An easy way to distinguish transitive and intrasitive verbs?

So, as levels go forward verbs are piling more and more and sometimes my memory fail me. :smiling_face_with_tear:

This last lesson session appeared the transitive verb 傾ける, and previously I learned 傾く.

is there a way I can distinguish those by the ending or something else?

because days later I am sure I will start getting them wrong in reviews like many other verbs that I saw in lesson to be intransitive and way before I saw the transitive version. But after a while I get them all wrong.


There are some rules you can follow which will help a lot of the time (see a previous explanation of mine here), but unfortunately, those rules won’t help with 傾ける and 傾く. ~ける and ~く pairs are common for sure, but it’s not consistent which is transitive and which is intransitive. So in the end, you just have to memorize those.


While there are rules to help distinguish transitivity pairs, they don’t cover everything. For 傾くand 傾ける they don’t really help, but you can find an explanation by Cure Dolly here.


Make up mnemonics, or alternatively weird associations, some wk mnemonics already do this (imho, they are not the best) but yours should work better

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What helps me the most is doing more ‘active’ style study with them, as opposed to ‘passive’ style study. WaniKani is an amazing tool, but it is closer to the passive end of things, where the words are shown to you and you fill in the translation or reading.

Switching to active study means focusing on trying to produce your own sentences, composing a sentence or two with the transitive verb and a sentence or two with the intransitive has helped me cement the differences because it gives me more context to think about how the verb is being used.

A nice step I like to use between passive and active study is to find example sentences and say them out loud to myself. I’m not creating the sentence, but I can feel confident that it is grammatically correct if I find it from a trusted source. Saying a sentence out loud activates more neural pathways in your brain than just reading it. Typing or physically writing out the sentence is another good way to do this.

A handful of example sentences from iKnow: (Source)

集める [あつめる] Verb type: 他動詞 [たどうし] Transitive


おとうと は きって を あつめて います。

English Translation

My little brother collects stamps.


がくせい たち は インターネット で いろいろな じょうほう を あつめた。

English Translation

The students collected all kinds of information on the Internet.

集まる [あつまる] Verb type: 自動詞 じどうし Intransitive

えき まえ に ひと が あつまって います。

English Translation

There are people gathering in front of the station.


せんせい の まわり に あつまって ください。

English Translation

Gather around the teacher.

Further Reading:
Tae Kim’s Guide to Learning Japanese - Transitive and Intransitive Verbs
A wiki page listing Transitive and Intransitive pairs in groups
An additional (more comprehensive) list of Transitive and Intransitive pairs from Jim Breen

Can’t forget to link Tofugu! (Personally, I like their explanation the best)

Fingers crossed something is helpful here for ya! o(°▽°)o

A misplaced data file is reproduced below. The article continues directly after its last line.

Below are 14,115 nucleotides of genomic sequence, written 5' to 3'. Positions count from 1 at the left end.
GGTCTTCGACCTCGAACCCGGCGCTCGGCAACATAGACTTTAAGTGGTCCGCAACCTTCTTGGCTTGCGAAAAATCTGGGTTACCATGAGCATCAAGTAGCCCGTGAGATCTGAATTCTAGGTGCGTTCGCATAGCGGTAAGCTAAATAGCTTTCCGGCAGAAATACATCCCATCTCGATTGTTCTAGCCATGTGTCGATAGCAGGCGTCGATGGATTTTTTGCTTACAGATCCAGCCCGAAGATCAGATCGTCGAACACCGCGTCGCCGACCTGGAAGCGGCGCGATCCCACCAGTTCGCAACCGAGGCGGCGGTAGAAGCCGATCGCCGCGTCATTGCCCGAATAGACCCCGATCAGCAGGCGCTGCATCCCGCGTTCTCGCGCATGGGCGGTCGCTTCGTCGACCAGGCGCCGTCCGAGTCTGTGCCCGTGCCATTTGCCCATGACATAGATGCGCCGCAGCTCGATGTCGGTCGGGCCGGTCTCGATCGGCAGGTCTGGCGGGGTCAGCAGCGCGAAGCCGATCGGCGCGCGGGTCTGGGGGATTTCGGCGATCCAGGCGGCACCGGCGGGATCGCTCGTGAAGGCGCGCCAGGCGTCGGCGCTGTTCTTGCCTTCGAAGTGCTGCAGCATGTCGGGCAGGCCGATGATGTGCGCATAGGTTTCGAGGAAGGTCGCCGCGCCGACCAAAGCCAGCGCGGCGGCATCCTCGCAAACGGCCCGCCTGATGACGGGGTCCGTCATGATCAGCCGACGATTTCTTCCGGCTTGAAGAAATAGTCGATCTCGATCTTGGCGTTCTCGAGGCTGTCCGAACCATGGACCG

How about memorizing phrases? Like

  • 花瓶(かびん)(かたむ)いて(たお)れた。
  • (まえ)身体(からだ)(かたむ)け。
    • The example supplied in the app is somewhat less literal… 一心(いっしん)(みみ)(かたむ)けた。

After memorizing, probably then goes by particles.

It might help to memorize context as well; though in this case, Anime Context Sentence only returns (かたむ)ける for both vocabularies.


Most verbs ending in す are transitive. Most verbs ending in -aru are intransitive. I say most, but I think it’s essentially all.

So those ones are usually freebies when you encounter them.

It’s all when they are part of a pair, but very rarely when not in a pair they break that rule.

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My only advice, just learn those. Make mistakes again and again. And learn from those mistakes. After some time you will understand which one is transitive/intransitive. :slight_smile: I know it sounds horrible, but actually, it will come faster than you think.

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@PetiteChose is exactly right.

Brute repetition works. It often takes dozens and dozens of reviews, but if you get the transitivity of a particular item wrong often enough, believe me, you’ll eventually come up with some trick that works for you (until it no longer is necessary).

The goal is immediate, effortless understanding without applying any tricks or “rules”. Repetition will get you there.

My sincere advice is: Just do your reviews.


I found this explanation by the love-her-or-be-creeped-out-by-her Cure Dolly very helpful for some patterns that allow you to figure out which is which: Lesson 15: Transitivity- the 3 facts that make it easy. Transitive/intransitive verbs unlocked - YouTube

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about Brute repetition as you say, I guess eventually it works.

I finally could differentiate 傷む and 傷める days ago. The former I associate with a cow (moo) and since it gives dairy products, they get spoiled, they receive the action so that’s the answer, it is the intransitive. The other is the transitive then.